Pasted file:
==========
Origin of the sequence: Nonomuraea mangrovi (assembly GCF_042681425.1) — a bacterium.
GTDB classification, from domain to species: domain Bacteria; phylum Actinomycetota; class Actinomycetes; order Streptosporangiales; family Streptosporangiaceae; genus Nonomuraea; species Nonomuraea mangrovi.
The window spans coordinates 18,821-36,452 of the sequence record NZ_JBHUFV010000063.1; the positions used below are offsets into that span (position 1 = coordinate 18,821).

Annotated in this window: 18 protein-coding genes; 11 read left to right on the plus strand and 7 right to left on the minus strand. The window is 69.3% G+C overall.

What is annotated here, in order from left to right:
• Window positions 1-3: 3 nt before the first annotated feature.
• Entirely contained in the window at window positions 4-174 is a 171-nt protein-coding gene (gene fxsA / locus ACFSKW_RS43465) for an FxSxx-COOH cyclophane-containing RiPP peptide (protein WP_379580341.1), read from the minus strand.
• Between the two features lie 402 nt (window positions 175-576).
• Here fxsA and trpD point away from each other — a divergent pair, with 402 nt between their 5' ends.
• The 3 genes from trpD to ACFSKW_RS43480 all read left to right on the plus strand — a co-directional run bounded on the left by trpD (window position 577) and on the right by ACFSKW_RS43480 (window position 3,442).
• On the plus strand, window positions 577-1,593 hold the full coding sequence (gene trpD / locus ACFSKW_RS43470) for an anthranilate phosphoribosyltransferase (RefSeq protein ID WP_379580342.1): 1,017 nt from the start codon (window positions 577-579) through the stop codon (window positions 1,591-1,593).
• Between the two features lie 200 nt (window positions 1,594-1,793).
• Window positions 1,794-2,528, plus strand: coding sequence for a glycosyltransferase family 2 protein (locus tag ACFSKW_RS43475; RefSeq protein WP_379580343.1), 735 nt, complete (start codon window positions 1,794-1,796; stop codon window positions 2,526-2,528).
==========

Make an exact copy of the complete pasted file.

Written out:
Origin of the sequence: Nonomuraea mangrovi (assembly GCF_042681425.1) — a bacterium.
GTDB classification, from domain to species: domain Bacteria; phylum Actinomycetota; class Actinomycetes; order Streptosporangiales; family Streptosporangiaceae; genus Nonomuraea; species Nonomuraea mangrovi.
The window spans coordinates 18,821-36,452 of the sequence record NZ_JBHUFV010000063.1; the positions used below are offsets into that span (position 1 = coordinate 18,821).

Annotated in this window: 18 protein-coding genes; 11 read left to right on the plus strand and 7 right to left on the minus strand. The window is 69.3% G+C overall.

What is annotated here, in order from left to right:
• Window positions 1-3: 3 nt before the first annotated feature.
• Entirely contained in the window at window positions 4-174 is a 171-nt protein-coding gene (gene fxsA / locus ACFSKW_RS43465) for an FxSxx-COOH cyclophane-containing RiPP peptide (protein WP_379580341.1), read from the minus strand.
• Between the two features lie 402 nt (window positions 175-576).
• Here fxsA and trpD point away from each other — a divergent pair, with 402 nt between their 5' ends.
• The 3 genes from trpD to ACFSKW_RS43480 all read left to right on the plus strand — a co-directional run bounded on the left by trpD (window position 577) and on the right by ACFSKW_RS43480 (window position 3,442).
• On the plus strand, window positions 577-1,593 hold the full coding sequence (gene trpD / locus ACFSKW_RS43470) for an anthranilate phosphoribosyltransferase (RefSeq protein ID WP_379580342.1): 1,017 nt from the start codon (window positions 577-579) through the stop codon (window positions 1,591-1,593).
• Between the two features lie 200 nt (window positions 1,594-1,793).
• Window positions 1,794-2,528, plus strand: coding sequence for a glycosyltransferase family 2 protein (locus tag ACFSKW_RS43475; RefSeq protein WP_379580343.1), 735 nt, complete (start codon window positions 1,794-1,796; stop codon window positions 2,526-2,528).